Clandestine absinthe or La clandestine absinthe is one of the premier absinthes available. Because of the overwhelming attention given to green absinthe this fine absinthe is known just to the real connoisseurs. Clandestine absinthe is different from traditional green absinthe in more ways than one.
Absinthe was initially invented in Switzerland by a French doctor Dr. Pierre Ordinaire at the end of the 18th century. It had been initially utilized to treat stomach ailments and also as an anthelmintic. However, by the beginning of the nineteenth century absinthe had obtained recognition as a fine alcoholic beverage. Commercial manufacture of absinthe was began in France in the early stages of the nineteenth century.
Val-de-Travers an area in Switzerland is regarded as the historical birth place of absinthe. The weather of Val-de-Travers is known as especially favorable for the several herbs that happen to be used in absinthe. Val-de-Travers is usually noted for its watch making business. Val-de-Travers is the coldest place in Switzerland and conditions here go as low as -35°C to -39°C. Mountain herbs essential for making fine absinthes grow nicely in this particular place, also nicknamed as the “Swiss Siberia”. Another area in which the climate and the soil are thought very conducive for herbs is near the French town, Pontarlier. Those two places are as vital to absinthe herbs as places like Cognac and Champagne are for grapes used in wines.
Absinthe was probably the most in-demand drink in nineteenth century Europe. Many an excellent masters from the world of art and literature were passionate absinthe drinkers. Absinthe is manufactured out of several herbs, the main herb being wormwood or Artemisia absinthium. Wormwood includes a chemical ‘thujone’ that is a mild neurotoxin. It absolutely was widely believed while in the late nineteenth century that thujone was in charge of inducing hallucinations and insanity. The temperance activity added fuel to fire and by the beginning of the 20th century absinthe was banned by most European countries; however, Spain was the sole country that did not ban absinthe.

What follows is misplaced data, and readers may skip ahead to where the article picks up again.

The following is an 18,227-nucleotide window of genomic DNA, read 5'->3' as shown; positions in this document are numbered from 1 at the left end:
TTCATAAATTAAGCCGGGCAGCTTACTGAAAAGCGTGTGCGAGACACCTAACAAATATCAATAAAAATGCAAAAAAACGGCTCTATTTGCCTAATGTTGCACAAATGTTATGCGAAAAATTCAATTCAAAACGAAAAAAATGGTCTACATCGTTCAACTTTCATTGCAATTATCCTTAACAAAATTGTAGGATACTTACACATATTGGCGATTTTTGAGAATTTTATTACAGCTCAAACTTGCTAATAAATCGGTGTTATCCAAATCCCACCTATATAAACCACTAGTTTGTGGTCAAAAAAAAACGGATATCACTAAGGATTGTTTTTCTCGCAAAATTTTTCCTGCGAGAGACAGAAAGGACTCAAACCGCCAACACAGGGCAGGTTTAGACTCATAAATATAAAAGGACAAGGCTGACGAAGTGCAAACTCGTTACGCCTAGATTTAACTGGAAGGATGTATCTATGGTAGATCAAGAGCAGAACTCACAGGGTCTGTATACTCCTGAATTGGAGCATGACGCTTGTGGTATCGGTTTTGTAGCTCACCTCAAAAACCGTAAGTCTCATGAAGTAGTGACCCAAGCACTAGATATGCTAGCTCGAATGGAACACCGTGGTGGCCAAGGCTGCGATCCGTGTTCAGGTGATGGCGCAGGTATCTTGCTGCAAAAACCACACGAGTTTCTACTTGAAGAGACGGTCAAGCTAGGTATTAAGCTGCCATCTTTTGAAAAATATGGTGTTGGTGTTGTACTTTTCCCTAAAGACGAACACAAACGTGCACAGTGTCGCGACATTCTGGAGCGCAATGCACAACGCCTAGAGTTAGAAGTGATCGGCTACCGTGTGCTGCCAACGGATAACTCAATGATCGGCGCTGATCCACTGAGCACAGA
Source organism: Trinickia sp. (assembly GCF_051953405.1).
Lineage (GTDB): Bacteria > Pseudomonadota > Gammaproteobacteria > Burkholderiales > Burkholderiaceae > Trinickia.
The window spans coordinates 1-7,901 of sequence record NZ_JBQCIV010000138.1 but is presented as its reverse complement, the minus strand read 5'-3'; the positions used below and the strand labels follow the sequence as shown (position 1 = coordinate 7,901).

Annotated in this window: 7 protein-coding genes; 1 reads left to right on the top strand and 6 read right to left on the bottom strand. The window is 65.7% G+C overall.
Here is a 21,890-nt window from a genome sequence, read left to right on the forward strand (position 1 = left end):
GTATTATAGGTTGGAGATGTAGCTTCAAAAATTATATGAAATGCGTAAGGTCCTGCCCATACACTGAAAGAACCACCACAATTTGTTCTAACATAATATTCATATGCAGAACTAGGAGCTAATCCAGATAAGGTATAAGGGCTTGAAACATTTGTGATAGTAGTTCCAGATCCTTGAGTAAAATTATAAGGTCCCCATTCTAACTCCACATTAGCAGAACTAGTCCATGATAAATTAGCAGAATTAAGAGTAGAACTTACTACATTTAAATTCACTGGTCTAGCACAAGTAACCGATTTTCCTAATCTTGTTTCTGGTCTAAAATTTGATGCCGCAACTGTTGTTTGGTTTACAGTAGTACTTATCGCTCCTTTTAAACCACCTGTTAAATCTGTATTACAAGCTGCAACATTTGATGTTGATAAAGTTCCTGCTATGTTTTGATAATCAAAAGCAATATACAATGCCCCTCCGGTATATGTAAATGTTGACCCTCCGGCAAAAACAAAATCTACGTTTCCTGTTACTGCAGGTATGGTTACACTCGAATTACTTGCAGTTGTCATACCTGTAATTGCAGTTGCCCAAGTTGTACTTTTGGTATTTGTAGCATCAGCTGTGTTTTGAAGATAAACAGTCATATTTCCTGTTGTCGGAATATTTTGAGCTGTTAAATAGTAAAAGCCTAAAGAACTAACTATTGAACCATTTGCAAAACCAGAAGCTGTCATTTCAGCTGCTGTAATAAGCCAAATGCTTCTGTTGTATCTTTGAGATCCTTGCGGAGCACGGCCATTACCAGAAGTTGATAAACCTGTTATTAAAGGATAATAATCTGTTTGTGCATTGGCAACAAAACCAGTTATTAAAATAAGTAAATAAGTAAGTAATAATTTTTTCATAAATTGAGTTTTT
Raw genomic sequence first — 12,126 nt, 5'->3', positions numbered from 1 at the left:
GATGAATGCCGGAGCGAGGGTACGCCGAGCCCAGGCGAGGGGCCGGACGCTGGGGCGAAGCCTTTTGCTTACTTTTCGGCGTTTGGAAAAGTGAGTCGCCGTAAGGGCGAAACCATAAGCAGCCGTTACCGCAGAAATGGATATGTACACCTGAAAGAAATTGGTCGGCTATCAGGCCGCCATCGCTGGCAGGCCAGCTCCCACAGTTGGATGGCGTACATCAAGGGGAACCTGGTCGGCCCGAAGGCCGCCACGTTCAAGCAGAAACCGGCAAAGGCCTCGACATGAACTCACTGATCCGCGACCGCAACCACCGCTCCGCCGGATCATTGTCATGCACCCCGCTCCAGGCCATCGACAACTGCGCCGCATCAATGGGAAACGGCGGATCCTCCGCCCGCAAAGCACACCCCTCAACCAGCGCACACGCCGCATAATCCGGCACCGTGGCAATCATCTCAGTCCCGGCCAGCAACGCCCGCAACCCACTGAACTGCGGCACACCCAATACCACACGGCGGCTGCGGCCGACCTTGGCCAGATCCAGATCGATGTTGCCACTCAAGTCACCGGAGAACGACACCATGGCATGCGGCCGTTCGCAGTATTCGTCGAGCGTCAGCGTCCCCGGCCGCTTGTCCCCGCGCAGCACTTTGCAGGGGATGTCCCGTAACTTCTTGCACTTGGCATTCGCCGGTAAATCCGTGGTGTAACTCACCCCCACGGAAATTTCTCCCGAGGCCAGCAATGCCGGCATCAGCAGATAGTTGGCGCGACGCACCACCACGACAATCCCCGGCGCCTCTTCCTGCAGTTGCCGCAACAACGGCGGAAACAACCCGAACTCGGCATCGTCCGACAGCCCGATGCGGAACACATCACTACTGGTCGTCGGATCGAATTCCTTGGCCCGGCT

As countries in Western Europe started placing constraint on the manufacturing and consumption of absinthe most distillers shut shop or commenced generating other spirits. Some transferred their stocks to Spain whilst some went underground and continued to distill absinthe. Some enterprising absinthe distillers started producing clear absinthe to fool the customs authorities. This absinthe was called by a number of nicknames like “bleues”, “blanches”, and “clandestine”. Here’s how clandestine absinthe came to be.
Clandestine absinthe is clear and becomes milky white when water is added in. Unlike green absinthe, clandestine absinthe is normally served without sugar. During the period when absinthe was banned generally in most of Europe; distillers in Switzerland went on to distill absinthe clandestinely in small underground distilleries then sell it all over Europe. Each batch of absinthe was handcrafted making use of the finest herbs and every bottle hand filled.
As the prohibition on absinthe began lifting throughout Europe in the turn of this century many underground distillers came over ground and began applying for licenses to legitimately manufacture absinthe. A gentleman called Claude-Alain Bugnon, who had been earlier distilling absinthe within his kitchen and laundry, had become the first person to be provided a license to legally produce absinthe.
Claude-Alain’s ranges of Swiss and French absinthes are believed among the finest. La Clandestine, a brand name of Claude-Alain’s occupies the very best spot in the set of great absinthes.
Absinthe continues to be restricted in the United States; even so, US citizens can buy absinthe online from non-US makers instantly.